Weighing the fairness of a redundancy

Cases

Weighing the fairness of a redundancy

Commissioner Lewin in the AIRC considered the impact of an injury to an employee on the employer's decision to make the employee redundant.

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Commissioner Lewin in the AIRC considered the impact of an injury to an employee on the employer's decision to make the employee redundant.

On the way to approach the issue, the Commission stated:

'I accept that consideration of the matter [the injury] is relevant to the determination of the question of whether or not the termination of the applicant’s employment was harsh, unjust or unreasonable, however, I shall treat it separately to the question of whether or not there was a valid reason for the termination of the applicant’s employment.

Whilst this partitioning is a matter of my judgment nevertheless the consideration of the issue will be substantial and effective in weighing the fairness of the termination.'

Background

A vineyard hand claimed that her termination of employment was harsh, unjust and unreasonable and sought reinstatement, orders for continuity of employment and lost wages.

The applicant commenced her employment with the respondent-employer as a vineyard hand in February 2000. In November 2002 the applicant suffered an injury to her right ankle while working for the respondent. The applicant made a WorkCover claim, which was accepted. In April and May 2004, the applicant participated in a return to work programme designed to facilitate her return to full-time duties. On 18 May 2004 the applicant was cleared by her medical practitioner as fit for normal duties.

While she was cleared to return to work it was her evidence that she continued to experience some pain as a result of her injury and that she continued to take painkillers. Further, the applicant says that as a result of her injury she had difficulty driving, which meant that she could not drive for long periods of time without suffering pain and the risk that her ankle could 'freeze' or become immobile. Her estimate of the distance she could comfortably drive at the time of the termination of her employment was approximately 15 kilometres.

After correspondence to the applicant relating to the need to reduce labour, on 24 September 2004 the respondent wrote to the applicant advising her that it would terminate her employment and make a severance payment, in accordance with the relevant certified agreement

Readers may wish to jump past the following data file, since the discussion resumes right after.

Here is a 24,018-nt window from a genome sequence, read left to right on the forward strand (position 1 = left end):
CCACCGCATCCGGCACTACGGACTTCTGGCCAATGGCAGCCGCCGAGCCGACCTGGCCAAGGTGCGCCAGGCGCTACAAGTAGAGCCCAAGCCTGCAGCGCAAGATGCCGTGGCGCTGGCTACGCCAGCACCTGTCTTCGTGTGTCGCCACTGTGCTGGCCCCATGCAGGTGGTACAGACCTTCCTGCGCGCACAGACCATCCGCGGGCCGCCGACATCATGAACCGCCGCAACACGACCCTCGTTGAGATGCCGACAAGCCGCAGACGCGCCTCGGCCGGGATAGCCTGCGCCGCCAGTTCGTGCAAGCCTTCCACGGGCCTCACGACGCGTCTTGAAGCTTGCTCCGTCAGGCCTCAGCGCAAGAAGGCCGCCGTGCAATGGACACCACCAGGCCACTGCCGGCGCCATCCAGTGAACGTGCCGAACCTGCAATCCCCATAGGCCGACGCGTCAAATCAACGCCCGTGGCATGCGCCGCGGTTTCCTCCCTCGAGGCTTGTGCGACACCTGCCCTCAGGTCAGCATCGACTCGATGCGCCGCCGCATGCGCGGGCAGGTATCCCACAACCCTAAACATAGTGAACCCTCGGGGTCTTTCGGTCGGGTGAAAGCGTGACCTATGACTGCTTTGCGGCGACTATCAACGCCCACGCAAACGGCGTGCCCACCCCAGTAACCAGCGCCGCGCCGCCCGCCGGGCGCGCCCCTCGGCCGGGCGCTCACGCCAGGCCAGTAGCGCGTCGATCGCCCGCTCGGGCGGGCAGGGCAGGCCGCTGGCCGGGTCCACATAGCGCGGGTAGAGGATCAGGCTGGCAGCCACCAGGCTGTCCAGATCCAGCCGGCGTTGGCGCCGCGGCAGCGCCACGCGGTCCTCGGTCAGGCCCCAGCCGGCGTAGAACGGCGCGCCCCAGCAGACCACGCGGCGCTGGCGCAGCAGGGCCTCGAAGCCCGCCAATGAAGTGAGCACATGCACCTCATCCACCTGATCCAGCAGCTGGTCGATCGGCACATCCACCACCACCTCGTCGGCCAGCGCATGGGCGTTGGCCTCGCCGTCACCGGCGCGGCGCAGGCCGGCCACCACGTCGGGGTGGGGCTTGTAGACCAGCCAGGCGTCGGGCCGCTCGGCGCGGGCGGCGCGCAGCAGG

Reason employee made redundant

The Commission concluded that the termination was at the initiative of the employer and took effect when, in the absence of an election by the employee, the employer made the termination payment on 29 September 2004.

The employer argued that there was a valid reason for the termination of the applicant’s employment, which was related to the operational requirements of the respondent’s undertaking. The respondent’s vineyard had emerged from its establishment phase as a mature vineyard, it no longer required the level of staffing which had operated for the period during which the applicant was employed at that location.

Redundancy not unfair dismissal

The termination of the applicant’s employment was not harsh, unjust or unreasonable. The application was dismissed. Commissioner Lewin concluded:

'The applicant made no effort to support her claim to be prevented from driving to the Sinclair Vineyard, or other vineyards, and accordingly the respondent was entitled to act in accordance with the medical evidence it did have. That evidence did not support the applicant’s claim.

There was ample opportunity between 9 August 2004, when the applicant was first advised of her potential redundancy, and 29 September 2004, the date of the termination of the applicant’s employment, for medical evidence in support of her assertion to be sought and provided to the respondent.

Last on - First off

On the application of the 'last on - first off' principle, the Commission stated:

'The application of a “last on, first off” principle to the selection of the person to be made redundant was valid in the circumstances, that is to say the criterion was based on objective factors, free of any errors, comparative judgments or personal preferences for one employee over another.

Whilst, in some circumstances, this criterion might be a veil for prejudicial termination in circumstances of redundancy, in this case, I consider that was not the basis for the adoption of that criterion. ... the use of the “last on, first off” criterion was a well established custom and practice of the respondent in redundancy situations. …'

K Thomas and Pogue Vineyard Joint Venture –AIRC (Lewin C) –PR960304 – 9/9/05.

Related

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